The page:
kenneth.debaeats@pim.uzh.ch
41-446-342-347
University of Zurich
Source:Eurekalert  

Related biology news :

1. Putting plants online: 4 leading botanical gardens to create first online catalog of all plants
2. ORNL microscopy yields first proof of ferroelectricity in simplest amino acid
3. First description of a triple DNA helix in a vacuum
4. Scientists complete first-ever emperor penguin count from space
5. First mass extinction linked to marine anoxia
6. New technology tracks sparrow migration for first time from California to Alaska
7. FirstMark Exhibiting at the Inaugural Atlanta Clinical Cardiology Update
8. FirstMark Announces New Hire Jay Houtman as Southeast Regional Sales Manager
9. First complete full genetic map of promising energy crop
10. Ottawa researchers to lead world-first clinical trial of stem cell therapy for septic shock
11. American College of Rheumatology releases first classification criteria for polymyalagia rheumatica
Post Your Comments:
*Name:
*Comment:
*Email:
Related Image:
First fruitful, then futile: Ammonites or the boon and bane of many offspring
(Date:4/5/2017)... April 5, 2017 Today HYPR Corp. ... the server component of the HYPR platform is officially ... the end-to-end security architecture that empowers biometric authentication across ... has already secured over 15 million users across the ... of connected home product suites and physical access represent ...
(Date:4/3/2017)... April 3, 2017  Data captured by ... platform, detected a statistically significant association between ... to treatment and objective response of cancer ... to predict whether cancer patients will respond ... as well as to improve both pre-infusion potency ...
(Date:3/30/2017)... Trends, opportunities and forecast in this market ... (fingerprint, AFIS, iris recognition, facial recognition, hand geometry, vein ... use industry (government and law enforcement, commercial and retail, ... others), and by region ( North America ... Pacific , and the Rest of the World) ...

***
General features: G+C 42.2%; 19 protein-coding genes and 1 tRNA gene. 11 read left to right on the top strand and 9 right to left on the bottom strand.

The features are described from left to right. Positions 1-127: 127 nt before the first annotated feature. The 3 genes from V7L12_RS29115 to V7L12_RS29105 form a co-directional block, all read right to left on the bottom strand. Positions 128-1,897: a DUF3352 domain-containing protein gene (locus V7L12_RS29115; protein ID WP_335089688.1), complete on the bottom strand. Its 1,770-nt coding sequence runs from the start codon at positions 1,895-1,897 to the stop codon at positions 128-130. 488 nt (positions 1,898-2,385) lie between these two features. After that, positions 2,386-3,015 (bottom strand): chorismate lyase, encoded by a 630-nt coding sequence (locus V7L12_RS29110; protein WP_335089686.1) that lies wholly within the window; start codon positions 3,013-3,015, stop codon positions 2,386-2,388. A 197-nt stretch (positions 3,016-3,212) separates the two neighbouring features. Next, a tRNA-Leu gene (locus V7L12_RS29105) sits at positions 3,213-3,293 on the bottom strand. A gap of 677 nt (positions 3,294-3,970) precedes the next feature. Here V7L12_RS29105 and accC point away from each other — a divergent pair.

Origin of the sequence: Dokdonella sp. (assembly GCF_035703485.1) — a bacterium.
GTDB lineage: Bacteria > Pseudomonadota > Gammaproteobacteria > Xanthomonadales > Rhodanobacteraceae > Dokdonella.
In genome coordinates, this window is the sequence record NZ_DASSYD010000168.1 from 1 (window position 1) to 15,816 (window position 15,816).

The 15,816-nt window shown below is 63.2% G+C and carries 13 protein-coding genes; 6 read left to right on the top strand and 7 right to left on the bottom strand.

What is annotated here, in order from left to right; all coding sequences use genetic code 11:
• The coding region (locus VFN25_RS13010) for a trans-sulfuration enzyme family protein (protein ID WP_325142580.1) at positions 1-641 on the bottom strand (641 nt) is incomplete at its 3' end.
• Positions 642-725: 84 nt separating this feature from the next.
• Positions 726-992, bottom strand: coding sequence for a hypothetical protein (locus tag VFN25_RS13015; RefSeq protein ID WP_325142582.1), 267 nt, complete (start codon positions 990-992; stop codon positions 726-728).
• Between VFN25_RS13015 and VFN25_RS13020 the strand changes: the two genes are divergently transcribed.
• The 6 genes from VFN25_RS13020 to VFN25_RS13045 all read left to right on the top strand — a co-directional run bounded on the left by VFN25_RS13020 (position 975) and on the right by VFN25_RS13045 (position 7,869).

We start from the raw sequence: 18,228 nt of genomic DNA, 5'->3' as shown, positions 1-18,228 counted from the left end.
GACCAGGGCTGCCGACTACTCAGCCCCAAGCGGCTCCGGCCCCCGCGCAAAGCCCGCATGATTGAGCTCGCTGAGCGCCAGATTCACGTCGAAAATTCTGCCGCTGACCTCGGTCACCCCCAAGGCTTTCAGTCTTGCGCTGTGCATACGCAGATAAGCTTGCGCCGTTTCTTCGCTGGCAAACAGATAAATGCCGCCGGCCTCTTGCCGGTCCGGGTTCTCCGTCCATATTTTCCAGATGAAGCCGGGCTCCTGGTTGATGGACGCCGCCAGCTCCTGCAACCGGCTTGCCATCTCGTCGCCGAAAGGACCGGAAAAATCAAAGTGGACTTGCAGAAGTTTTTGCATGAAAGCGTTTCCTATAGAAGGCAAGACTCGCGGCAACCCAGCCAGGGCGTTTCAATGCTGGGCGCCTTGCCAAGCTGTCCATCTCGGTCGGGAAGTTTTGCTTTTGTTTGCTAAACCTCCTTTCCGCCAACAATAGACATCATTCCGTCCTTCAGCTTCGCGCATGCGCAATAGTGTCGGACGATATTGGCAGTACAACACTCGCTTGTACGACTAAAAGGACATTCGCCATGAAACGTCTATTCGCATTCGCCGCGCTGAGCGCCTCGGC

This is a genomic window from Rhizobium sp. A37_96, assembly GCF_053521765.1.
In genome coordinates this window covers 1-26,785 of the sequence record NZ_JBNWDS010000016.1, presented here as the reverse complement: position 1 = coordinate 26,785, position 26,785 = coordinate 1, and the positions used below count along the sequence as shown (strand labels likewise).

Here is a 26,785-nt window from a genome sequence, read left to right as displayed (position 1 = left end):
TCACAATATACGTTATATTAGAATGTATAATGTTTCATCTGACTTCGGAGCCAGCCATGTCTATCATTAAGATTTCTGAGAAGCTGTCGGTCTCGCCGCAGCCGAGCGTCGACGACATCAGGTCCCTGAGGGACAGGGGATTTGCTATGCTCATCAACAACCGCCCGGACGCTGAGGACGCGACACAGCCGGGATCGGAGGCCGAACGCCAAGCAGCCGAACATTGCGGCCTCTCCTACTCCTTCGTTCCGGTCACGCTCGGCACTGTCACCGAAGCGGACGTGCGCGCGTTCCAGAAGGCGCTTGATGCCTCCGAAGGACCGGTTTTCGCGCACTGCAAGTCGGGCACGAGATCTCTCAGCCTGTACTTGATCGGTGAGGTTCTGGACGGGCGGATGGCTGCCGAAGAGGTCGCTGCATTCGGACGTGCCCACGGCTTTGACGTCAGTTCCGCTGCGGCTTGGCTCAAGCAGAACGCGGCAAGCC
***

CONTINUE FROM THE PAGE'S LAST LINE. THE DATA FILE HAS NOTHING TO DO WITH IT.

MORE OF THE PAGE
Breaking Biology News(10 mins):
(Date:4/26/2017)... ... ... LABS, Inc. (LABS) announced in December 2016 that two new Zika Virus ... (NAT) for ZIKV; and Enzyme Immunoassays (EIAs) specific for IgM and IgG ZIKV antibodies. ... under an Investigational New Drug (IND) study protocol. , Now, as part of ...
(Date:4/26/2017)... Kong (PRWEB) , ... April 26, 2017 , ... ... hosted in EMEA and North America this May on ... May 16-18 , Donald H. Taylor, Chairman of the Learning and Performance Institute ...
(Date:4/26/2017)... April 26, 2017  Genisphere LLC, provider of ... signed a collaborative and sponsored research agreement with ... Muro . The overall goal of the partnership ... various 3DNA designs and formulations after in ... of the vasculature as well as inflammatory responses, ...
(Date:4/25/2017)... ... April 25, 2017 , ... Franz ... Lisp (CL) development tools, and market leader for Semantic Graph Database ... now available within the most effective system for developing and deploying applications to ...
Breaking Biology Technology: